Water streams from his hair, pelts his body in puls­es. It is her steadi­ness, Tom decides. Her direct­ness. Her capac­i­ty to con­vey emo­tion through the small­est unforced ges­ture. He had watched Scarlett from her ear­li­est work, the Redford movie. Bob had always been good with young actors. They had known each oth­er in the ear­ly Sundance years, when Tom had made a small film. A pass­ing acquain­tance, a life­time ago. Redford wouldn’t remem­ber. Tom no longer had an agent.

But Scarlett, he thinks. She has the abil­i­ty to com­plete­ly inhab­it her body. Her sex­i­ness stemmed from her con­fi­dence. She lived though her body, it was not her con­tain­er, it was her, her way of express­ing her­self in the world. She had it at four­teen. Do most women under­stand this? He did­n’t know. Did women know their bod­ies bet­ter than men?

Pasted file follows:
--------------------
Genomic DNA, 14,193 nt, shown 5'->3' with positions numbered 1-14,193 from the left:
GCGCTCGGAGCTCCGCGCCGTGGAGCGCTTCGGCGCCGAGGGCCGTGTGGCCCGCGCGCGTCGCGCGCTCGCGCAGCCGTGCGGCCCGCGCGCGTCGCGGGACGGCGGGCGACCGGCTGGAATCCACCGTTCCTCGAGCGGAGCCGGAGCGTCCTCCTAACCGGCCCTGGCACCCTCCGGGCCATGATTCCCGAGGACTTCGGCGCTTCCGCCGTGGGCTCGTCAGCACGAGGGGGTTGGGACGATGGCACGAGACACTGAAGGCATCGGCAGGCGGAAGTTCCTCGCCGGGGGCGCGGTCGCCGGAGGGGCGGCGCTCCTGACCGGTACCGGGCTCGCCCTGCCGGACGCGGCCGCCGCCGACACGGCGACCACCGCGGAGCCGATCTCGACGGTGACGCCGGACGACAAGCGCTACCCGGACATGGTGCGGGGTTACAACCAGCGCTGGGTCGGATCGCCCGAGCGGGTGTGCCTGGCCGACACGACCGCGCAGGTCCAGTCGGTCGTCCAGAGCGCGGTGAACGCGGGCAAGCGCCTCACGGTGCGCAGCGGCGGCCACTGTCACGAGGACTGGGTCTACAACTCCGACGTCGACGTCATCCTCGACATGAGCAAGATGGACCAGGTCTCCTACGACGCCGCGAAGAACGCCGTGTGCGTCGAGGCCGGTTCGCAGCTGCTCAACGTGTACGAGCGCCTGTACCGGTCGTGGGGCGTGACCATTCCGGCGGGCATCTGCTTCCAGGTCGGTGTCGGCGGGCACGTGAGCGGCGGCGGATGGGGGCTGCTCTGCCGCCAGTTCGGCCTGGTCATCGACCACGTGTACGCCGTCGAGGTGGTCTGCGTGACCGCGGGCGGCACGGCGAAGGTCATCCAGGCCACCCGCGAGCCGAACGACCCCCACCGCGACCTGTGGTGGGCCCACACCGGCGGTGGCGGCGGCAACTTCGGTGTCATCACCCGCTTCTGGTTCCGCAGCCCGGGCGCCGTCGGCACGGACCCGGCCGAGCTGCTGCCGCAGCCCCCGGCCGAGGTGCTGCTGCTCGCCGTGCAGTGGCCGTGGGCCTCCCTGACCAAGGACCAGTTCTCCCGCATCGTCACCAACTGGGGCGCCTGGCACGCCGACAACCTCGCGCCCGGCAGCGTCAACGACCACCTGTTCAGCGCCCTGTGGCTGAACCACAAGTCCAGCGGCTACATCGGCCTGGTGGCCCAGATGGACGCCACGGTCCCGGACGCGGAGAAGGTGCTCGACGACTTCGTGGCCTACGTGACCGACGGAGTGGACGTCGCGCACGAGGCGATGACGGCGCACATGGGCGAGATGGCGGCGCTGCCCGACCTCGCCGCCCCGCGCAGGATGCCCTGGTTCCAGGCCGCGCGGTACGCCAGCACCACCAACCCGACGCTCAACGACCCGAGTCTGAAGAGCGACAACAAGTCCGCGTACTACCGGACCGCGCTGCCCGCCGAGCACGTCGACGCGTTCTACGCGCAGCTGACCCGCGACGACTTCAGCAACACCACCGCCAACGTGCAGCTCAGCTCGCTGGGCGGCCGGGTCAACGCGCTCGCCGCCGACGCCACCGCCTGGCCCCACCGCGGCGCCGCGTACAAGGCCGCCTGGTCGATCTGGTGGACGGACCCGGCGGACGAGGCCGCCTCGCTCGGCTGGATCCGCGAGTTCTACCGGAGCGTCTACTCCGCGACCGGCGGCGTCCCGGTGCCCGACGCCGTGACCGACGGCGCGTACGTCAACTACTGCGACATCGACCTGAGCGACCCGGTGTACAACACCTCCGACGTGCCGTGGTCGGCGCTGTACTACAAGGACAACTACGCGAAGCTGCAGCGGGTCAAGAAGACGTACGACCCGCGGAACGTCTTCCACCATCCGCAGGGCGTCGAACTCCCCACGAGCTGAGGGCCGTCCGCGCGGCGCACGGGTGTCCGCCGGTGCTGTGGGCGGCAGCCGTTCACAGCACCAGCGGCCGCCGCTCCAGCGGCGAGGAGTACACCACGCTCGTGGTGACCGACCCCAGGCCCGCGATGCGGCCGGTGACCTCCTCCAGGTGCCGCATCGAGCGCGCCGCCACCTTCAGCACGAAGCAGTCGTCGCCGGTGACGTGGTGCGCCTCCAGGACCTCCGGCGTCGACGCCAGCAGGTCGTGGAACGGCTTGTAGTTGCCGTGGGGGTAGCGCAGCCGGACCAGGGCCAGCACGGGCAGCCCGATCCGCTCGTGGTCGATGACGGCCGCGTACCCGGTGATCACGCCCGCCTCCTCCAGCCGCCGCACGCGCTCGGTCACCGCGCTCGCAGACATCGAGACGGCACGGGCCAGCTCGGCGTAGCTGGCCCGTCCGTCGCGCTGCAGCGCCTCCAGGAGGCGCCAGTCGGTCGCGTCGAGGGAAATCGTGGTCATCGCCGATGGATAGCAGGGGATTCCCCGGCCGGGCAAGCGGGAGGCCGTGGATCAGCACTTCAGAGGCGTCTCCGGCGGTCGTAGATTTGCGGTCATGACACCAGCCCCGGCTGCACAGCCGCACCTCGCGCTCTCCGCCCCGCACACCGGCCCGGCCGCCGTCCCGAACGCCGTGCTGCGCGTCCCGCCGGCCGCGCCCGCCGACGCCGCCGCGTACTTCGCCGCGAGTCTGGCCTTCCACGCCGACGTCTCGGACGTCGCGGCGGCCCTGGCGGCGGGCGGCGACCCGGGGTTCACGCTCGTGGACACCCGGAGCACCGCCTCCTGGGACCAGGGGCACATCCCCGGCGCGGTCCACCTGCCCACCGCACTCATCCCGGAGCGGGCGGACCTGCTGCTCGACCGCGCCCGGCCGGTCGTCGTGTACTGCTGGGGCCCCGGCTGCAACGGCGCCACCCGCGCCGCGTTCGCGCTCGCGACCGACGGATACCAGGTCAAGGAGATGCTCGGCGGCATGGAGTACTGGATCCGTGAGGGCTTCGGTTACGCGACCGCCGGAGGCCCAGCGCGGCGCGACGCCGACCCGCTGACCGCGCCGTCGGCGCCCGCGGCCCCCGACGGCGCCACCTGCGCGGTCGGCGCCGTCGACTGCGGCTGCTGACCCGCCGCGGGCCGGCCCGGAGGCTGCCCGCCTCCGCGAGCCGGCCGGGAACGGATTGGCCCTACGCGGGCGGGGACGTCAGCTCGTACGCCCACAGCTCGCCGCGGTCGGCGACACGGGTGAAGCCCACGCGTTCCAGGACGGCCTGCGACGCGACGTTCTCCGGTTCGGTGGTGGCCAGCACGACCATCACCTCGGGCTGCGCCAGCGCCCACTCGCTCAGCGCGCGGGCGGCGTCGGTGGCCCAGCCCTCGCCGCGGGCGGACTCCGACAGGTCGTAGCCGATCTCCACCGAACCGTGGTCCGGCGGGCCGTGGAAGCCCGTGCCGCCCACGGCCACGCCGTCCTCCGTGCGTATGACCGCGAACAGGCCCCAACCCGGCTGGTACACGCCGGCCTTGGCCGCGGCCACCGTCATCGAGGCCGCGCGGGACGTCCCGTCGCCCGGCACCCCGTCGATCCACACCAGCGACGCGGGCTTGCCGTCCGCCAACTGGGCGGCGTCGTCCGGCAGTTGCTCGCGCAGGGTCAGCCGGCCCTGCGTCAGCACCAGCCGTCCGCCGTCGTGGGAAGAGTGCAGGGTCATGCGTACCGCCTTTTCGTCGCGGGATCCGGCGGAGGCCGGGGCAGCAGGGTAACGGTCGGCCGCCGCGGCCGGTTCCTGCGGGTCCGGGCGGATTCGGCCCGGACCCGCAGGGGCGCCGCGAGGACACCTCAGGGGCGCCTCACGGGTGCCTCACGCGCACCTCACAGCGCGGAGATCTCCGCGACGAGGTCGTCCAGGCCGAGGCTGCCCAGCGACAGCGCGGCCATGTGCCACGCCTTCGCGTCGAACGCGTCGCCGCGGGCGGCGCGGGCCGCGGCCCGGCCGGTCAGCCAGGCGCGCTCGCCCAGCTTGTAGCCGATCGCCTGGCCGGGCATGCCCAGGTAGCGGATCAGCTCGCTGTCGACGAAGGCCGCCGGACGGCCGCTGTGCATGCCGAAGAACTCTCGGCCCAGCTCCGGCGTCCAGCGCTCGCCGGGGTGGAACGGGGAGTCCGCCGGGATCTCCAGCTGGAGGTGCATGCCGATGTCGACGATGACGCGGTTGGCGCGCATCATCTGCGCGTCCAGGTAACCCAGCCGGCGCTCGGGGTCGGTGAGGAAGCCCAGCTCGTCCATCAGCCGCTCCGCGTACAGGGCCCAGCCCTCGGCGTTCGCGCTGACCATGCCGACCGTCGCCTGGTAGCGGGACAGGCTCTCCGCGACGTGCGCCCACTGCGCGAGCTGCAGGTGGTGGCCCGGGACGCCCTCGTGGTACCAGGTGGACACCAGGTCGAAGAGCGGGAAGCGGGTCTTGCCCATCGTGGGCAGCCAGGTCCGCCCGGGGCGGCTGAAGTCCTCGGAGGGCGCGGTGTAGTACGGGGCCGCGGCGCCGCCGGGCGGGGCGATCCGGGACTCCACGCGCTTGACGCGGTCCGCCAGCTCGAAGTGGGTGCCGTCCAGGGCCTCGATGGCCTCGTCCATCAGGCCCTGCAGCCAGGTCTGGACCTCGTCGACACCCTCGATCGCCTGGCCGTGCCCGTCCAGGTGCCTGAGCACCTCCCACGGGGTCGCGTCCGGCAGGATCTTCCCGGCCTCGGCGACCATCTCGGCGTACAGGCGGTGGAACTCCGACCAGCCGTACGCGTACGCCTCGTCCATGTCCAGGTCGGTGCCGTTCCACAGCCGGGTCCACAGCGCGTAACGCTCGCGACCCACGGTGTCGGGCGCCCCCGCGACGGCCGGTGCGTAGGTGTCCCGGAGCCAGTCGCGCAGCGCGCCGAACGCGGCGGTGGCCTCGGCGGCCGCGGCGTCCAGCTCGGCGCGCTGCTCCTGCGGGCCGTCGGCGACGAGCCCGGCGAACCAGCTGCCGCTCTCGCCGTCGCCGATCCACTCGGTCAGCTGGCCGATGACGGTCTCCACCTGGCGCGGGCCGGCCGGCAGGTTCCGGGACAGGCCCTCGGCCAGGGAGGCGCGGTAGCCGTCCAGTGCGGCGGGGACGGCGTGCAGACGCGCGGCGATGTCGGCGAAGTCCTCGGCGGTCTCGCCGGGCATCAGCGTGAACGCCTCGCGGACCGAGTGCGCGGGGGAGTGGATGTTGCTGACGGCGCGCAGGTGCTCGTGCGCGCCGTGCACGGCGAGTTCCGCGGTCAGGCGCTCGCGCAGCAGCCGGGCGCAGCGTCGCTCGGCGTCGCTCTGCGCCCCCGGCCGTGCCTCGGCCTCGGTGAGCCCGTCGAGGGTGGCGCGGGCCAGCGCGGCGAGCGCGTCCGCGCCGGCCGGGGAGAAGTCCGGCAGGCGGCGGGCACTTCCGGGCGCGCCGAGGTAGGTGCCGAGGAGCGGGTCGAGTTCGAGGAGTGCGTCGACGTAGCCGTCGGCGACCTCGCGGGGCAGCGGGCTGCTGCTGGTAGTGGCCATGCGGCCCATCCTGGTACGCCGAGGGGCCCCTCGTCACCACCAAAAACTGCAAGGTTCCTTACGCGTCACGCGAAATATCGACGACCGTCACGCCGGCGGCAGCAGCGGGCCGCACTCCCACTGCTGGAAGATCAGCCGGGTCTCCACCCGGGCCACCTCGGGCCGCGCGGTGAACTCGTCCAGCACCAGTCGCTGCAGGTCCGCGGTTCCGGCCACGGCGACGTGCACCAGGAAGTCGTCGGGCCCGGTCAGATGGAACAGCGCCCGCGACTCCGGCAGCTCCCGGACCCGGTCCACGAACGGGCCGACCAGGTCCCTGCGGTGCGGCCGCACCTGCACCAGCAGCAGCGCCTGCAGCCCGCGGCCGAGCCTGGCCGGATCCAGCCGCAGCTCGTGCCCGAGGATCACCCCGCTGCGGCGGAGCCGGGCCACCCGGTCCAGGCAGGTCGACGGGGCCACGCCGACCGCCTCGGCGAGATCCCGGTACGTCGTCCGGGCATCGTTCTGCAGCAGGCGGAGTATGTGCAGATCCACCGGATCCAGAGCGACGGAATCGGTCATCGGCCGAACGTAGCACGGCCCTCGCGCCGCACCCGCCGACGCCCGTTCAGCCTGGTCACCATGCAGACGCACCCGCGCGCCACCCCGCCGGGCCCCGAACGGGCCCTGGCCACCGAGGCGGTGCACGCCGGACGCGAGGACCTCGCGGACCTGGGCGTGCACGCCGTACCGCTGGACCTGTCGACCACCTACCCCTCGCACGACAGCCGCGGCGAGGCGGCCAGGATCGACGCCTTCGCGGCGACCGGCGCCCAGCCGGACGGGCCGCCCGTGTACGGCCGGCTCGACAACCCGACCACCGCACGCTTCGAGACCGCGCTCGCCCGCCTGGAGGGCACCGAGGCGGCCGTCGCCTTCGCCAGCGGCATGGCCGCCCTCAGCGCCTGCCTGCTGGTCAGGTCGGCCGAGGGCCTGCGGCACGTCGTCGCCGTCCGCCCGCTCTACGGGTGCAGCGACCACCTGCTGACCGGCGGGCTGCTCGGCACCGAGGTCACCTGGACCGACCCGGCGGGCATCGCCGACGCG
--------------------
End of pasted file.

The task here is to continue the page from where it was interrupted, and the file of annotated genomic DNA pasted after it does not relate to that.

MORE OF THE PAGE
He and Maura were com­mu­ni­cat­ing bet­ter now. This sur­prised him. He won­dered if there would be new rela­tion­ships for each of them, and if it were pos­si­ble, with a new love, to begin the rela­tion­ship at the end, to treat each oth­er with the hon­esty that seemed to arrive only now, when they were part­ing with fond­ness. Had he only known Maura now?

Tom Hinson steps from the show­er into his bathrobe. He draws the ter­ry cloth belt tight against his damp skin. Running his fin­gers through his hair, he finds a brush and combs it into place. He doesn’t like how that looks, so he muss­es his hair and starts over. He picks up his razor and puts it down. He places it back in his shav­ing kit. He imag­ines Scarlett beside him, stand­ing at the sink. She soaks his skin with a wet  wash­cloth. She takes the can of shav­ing lotion and sprays a gen­er­ous amount in her hand. She lath­ers his face with it, fin­ger­ing the white cream just below his side­burns, then spread­ing out her pret­ty hand and swip­ing it all over his cheeks. Scarlett takes the can and refills her hand with cream, and whitens the strip where he once had a small mous­tache. Her soft hand pass­es along his jaw­line, then dabs at his chin, and under his neck. Till he looks like a mummy.